Blurring Lines • Ron Block of AKUS
I don’t look at bluegrass as a religion. I have never been out to “spread the gospel of bluegrass.” It is a great American music form. There are others which are great as well. I get people to listen to bluegrass. But I also played Bonnie Raitt for Sierra Hull on a road trip.
Just yesterday I was talking to a young banjo player who listened to me and other contemporary banjoists and I told him he need to do some serious listening to Flatt & Scruggs, the Jimmy Martin banjoists, J.D. Crowe and the New South, etc to develop the right hand and form a concept of the passionate sound that forms the basis of traditional bluegrass banjo (I say, “Traditional,” but in the 1940s Earl Scruggs was actually “Radically Innovative, Newfangled, Supercharged, Notey Banjo”).
So – I don’t have a bluegrass ideology, where I am fighting against the world to preserve A, B, and C. I simply love bluegrass (when I listen, I’m usually listening to the old stuff or live recordings), and other music as well, and those influences come out in the music I play.
On “blurring lines” of What Bluegrass Is: I don’t have “a line” to blur in the first place. I’m a free agent and if I felt like dropping the banjo and playing rock guitar I could do that. I could become the owner of a cheeseburger museum, or even choose to hate bluegrass. I am neither trying to “CHANGE THE DEFINITION OF BLUEGRASS!!!! (add cussing here)” or keep the definition of bluegrass. “What Is Bluegrass?” is to me a very simple thing. Make the umbrella wide enough, but not too wide. The things outside “What Bluegrass Is” can be termed bluegrass-influenced music. But of course that is all for people who care about what things are called. I just like the things themselves. I don’t care if Flatt and Scruggs called their music bluegrass. I like the music itself and to me it can be called “Music With Banjo, Guitar, Dobro, Bass, Fiddle, a little Mandolin, Singing, and Sometimes Drums and Occasionally Harmonica and Sometimes No Banjo.” A little clunky but whatever works.
There will always be people who love to play the old stuff, and folks who want to do it differently, and a whole raft of folks in between. If atheism is true, though, eventually the universe is going to become a mass of solid material at a uniform temperature anyway, and none of this will matter.
I do think even among traditionalists that there would be some argument about exact lines of “What Is Bluegrass” when they got right down to brass tacks. Some would say “No banjo, no bluegrass” which would put the old-style gospel quartets out of the picture, along with “You Are My Flower” and about a million other tunes. When people are angry, and proud, and trying to protect something out of fear, eventually the unity splits into a million pieces.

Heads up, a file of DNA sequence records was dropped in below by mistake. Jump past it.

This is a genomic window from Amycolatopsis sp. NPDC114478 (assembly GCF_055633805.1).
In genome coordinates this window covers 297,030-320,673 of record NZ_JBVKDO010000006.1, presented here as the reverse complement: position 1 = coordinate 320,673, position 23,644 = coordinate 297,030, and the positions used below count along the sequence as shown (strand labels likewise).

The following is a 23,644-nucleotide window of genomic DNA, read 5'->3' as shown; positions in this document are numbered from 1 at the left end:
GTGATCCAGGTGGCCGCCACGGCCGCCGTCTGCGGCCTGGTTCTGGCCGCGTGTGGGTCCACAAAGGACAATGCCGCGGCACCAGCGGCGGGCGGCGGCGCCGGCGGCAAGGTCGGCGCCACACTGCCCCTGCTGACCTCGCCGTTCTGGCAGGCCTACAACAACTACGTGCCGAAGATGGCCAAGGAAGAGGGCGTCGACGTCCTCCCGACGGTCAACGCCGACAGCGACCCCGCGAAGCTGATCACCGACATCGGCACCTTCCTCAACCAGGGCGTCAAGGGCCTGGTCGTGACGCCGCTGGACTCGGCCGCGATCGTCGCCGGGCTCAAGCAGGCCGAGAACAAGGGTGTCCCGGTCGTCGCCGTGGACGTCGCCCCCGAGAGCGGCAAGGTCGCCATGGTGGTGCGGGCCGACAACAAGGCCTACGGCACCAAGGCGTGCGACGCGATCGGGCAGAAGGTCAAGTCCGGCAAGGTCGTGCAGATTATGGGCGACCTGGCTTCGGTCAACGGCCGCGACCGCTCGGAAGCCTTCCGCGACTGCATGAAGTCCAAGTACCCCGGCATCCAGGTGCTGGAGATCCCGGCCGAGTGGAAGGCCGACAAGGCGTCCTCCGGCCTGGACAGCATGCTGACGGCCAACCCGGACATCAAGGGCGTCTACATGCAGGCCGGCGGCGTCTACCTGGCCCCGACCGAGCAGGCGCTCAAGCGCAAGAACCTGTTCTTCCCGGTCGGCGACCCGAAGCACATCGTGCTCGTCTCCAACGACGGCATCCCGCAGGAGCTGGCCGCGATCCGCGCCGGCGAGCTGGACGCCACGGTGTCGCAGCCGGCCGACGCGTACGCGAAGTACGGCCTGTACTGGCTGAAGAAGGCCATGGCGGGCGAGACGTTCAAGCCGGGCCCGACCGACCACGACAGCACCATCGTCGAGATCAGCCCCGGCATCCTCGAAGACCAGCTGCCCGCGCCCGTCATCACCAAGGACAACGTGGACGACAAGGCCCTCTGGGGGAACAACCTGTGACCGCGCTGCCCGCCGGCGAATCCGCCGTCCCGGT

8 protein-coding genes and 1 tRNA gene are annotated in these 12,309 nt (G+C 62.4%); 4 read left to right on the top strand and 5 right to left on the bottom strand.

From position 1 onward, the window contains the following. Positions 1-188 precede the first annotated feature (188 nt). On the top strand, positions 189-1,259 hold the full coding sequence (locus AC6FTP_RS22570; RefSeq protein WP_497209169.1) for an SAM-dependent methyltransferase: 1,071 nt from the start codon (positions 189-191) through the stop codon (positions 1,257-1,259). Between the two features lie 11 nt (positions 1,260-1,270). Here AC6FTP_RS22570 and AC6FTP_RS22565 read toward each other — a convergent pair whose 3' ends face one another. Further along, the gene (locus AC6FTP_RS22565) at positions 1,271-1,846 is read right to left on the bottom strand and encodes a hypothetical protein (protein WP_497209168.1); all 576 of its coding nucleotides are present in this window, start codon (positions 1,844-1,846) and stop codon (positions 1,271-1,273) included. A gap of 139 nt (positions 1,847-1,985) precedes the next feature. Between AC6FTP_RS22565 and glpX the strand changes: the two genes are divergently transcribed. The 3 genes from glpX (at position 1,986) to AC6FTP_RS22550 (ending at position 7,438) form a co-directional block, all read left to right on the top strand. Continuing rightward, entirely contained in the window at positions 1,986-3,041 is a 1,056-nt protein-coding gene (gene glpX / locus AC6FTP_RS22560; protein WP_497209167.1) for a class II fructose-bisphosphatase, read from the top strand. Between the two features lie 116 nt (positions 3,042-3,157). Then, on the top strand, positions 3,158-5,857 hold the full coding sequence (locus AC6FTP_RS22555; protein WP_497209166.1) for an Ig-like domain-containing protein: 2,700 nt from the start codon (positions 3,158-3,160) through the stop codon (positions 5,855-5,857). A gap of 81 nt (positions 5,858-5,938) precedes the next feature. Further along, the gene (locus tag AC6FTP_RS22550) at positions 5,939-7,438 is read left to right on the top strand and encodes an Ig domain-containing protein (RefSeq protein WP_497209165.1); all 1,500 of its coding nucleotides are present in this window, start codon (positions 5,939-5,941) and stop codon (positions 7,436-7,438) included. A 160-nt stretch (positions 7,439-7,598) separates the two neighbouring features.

With any emotionally-charged issue we should ask ourselves, “Is this really worth making moral judgments on people and name calling, putting others down? What, exactly, am I angry about? Will these issues really matter when, to quote an old hymn by the Stanley Brothers, “Shadows are gathering, deathbeds are coming”?
About The Author:
For nearly twenty years Ron Block has been a member of Alison Krauss and Union Station, contributing sterling musicianship on banjo, guitar and vocals. Block’s first solo album, Faraway Land (Rounder, 2001), was met with great critical acclaim and raised the bar for Block as an artist for his Rounder Records follow-up, DoorWay. Boasting an all-star lineup featuring Alison Krauss, Dan Tyminski, Jerry Douglas, Barry Bales, Adam Steffey, Stuart Duncan, Viktor Krauss, Suzanne and Sidney Cox, Andy Hubbard (Little Big Town) and Homer, Lisa, and Lori Forbes, among others, DoorWay is a set of intensely moving and personal songs that Block self-produced and wrote…a beautiful and rewarding glimpse inside the human heart.
Alison Krauss and Union Station have recorded 10 of Block’s songs since 1992, including the beautiful “In the Palm of Your Hand” from the Alison Krauss and the Cox Family album, I Know Who Holds Tomorrow and “A Living Prayer” from Lonely Runs Both Ways, which received a 2006 Gospel Music Association Dove award for Bluegrass Song of the Year. Block has also recorded with Susan Ashton, Vince Gill, the Cox Family, Clint Black, Bill Frisell, Fernando Ortega, Billy Dean, Michael Johnson, Dolly Parton, and most recently Brad Paisley. In addition to his production of DoorWay, Block produced Secrets, the first recording on Rounder by young mandolin wizard Sierra Hull. His songs have also been recorded and performed by Rhonda Vincent (“You’re In My Heart”), Randy Travis (“Which Way Will You Choose”), Dan Tyminski (“Be Assured”), Michael W. Smith, the Cox Family and the Forbes Family, whose Block-produced In the Shadow of Your Wings is a classic of contemporary bluegrass gospel.
Ron Block FaceBook • www.tinyurl.com/rb-facebp
Ron Block WebSite • www.ronblock.com
Alison Krauss WebSite • www.alisonkrauss.com
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